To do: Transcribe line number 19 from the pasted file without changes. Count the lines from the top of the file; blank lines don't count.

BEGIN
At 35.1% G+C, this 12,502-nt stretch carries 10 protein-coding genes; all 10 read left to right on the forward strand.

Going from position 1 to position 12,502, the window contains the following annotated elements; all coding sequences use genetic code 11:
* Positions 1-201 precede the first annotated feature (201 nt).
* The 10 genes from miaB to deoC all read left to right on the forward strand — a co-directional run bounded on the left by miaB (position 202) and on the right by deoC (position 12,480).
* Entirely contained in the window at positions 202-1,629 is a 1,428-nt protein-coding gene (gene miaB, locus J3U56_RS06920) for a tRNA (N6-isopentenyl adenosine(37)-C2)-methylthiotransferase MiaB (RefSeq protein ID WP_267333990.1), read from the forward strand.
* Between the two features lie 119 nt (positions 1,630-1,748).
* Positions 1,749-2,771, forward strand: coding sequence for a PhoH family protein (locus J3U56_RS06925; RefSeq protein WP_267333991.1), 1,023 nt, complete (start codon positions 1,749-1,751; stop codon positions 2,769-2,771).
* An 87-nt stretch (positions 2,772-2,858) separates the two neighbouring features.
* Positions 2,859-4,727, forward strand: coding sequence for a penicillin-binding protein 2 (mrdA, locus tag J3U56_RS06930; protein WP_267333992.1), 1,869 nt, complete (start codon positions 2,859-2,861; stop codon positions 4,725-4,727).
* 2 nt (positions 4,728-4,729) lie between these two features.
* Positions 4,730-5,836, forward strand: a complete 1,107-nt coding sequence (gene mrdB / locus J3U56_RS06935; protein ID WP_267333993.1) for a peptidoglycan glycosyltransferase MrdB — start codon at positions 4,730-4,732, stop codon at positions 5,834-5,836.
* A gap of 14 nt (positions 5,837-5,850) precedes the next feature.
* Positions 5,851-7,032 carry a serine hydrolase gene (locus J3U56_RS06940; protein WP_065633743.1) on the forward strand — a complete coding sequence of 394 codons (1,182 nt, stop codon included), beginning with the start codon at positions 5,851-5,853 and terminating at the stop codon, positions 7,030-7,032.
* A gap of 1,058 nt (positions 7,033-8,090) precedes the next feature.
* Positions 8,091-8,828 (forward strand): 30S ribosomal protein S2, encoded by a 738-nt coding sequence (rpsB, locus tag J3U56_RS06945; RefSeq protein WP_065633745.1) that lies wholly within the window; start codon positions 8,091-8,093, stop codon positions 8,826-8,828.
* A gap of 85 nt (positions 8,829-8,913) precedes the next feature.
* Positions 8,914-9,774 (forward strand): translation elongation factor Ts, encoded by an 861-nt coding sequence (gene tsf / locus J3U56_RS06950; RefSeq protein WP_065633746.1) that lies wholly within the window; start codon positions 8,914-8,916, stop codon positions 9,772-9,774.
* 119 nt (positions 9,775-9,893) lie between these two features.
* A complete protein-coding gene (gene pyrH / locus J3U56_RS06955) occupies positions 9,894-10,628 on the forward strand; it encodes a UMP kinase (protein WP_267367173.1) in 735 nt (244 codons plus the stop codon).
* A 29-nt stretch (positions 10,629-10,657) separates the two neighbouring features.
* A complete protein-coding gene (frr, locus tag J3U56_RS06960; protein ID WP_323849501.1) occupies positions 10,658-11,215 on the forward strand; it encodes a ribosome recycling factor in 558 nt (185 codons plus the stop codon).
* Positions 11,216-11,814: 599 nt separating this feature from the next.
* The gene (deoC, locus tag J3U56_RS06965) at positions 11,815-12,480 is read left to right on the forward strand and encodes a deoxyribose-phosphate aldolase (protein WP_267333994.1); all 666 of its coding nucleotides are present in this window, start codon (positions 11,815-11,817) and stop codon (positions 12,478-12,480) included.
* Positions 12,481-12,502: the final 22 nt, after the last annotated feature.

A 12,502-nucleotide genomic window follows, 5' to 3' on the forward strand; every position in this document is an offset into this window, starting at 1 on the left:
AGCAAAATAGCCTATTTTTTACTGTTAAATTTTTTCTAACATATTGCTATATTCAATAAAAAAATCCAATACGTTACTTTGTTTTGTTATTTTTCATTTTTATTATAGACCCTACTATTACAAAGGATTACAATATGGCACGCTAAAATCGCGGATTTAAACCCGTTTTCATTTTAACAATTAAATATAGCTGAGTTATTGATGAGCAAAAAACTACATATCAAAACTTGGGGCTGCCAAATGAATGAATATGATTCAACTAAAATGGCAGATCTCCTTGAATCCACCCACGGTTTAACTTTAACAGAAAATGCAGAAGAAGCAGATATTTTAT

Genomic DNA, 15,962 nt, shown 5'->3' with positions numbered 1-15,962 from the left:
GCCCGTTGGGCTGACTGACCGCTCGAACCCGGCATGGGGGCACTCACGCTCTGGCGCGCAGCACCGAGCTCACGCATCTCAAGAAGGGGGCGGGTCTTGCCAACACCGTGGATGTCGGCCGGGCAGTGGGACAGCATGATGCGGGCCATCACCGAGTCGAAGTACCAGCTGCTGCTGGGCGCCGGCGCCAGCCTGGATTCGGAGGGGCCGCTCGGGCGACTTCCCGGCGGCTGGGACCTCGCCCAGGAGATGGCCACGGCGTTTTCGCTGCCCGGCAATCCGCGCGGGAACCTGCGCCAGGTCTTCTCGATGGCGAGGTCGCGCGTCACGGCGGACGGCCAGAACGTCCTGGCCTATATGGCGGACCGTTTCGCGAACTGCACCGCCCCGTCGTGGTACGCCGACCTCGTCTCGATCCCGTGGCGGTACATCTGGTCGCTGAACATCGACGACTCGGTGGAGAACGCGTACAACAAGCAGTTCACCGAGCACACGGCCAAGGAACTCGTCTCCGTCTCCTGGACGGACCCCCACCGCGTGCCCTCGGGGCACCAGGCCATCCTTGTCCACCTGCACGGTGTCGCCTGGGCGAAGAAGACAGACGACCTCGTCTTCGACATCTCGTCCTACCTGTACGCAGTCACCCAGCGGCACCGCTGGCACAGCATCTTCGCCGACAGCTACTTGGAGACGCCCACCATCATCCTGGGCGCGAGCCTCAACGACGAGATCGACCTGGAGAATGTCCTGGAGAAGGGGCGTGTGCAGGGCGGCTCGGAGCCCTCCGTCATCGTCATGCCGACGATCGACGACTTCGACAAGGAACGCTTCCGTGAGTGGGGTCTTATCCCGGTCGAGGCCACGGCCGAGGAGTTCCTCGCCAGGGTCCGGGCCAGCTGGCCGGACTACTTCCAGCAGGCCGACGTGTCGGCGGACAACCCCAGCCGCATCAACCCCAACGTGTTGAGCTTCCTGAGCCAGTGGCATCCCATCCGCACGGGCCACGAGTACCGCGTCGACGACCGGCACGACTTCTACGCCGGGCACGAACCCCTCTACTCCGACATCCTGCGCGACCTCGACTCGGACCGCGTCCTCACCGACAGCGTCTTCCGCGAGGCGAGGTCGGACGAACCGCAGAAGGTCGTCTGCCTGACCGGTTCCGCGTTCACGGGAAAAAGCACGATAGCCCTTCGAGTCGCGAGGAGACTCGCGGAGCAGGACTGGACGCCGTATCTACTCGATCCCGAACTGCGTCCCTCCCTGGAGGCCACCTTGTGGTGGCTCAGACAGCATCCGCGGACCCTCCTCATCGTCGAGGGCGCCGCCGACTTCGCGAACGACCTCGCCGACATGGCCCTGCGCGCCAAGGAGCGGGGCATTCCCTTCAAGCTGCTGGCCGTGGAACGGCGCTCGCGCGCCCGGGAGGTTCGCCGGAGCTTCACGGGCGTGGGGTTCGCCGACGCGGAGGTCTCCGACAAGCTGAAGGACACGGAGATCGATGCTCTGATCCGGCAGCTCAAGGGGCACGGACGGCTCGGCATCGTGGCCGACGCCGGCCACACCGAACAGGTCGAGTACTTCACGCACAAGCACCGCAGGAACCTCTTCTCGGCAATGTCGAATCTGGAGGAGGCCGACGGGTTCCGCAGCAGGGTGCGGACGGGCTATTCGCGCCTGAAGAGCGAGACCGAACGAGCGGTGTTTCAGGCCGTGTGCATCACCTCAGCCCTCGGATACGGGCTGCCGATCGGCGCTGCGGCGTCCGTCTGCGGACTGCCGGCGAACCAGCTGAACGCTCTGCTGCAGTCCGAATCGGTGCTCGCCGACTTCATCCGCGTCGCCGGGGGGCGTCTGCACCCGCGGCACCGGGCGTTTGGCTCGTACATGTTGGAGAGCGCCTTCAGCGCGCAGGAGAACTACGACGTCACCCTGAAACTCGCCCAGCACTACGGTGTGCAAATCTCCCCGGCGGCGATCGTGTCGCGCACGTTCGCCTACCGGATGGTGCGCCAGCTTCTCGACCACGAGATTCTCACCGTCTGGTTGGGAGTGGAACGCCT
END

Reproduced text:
* A complete protein-coding gene (gene pyrH / locus J3U56_RS06955) occupies positions 9,894-10,628 on the forward strand; it encodes a UMP kinase (protein WP_267367173.1) in 735 nt (244 codons plus the stop codon).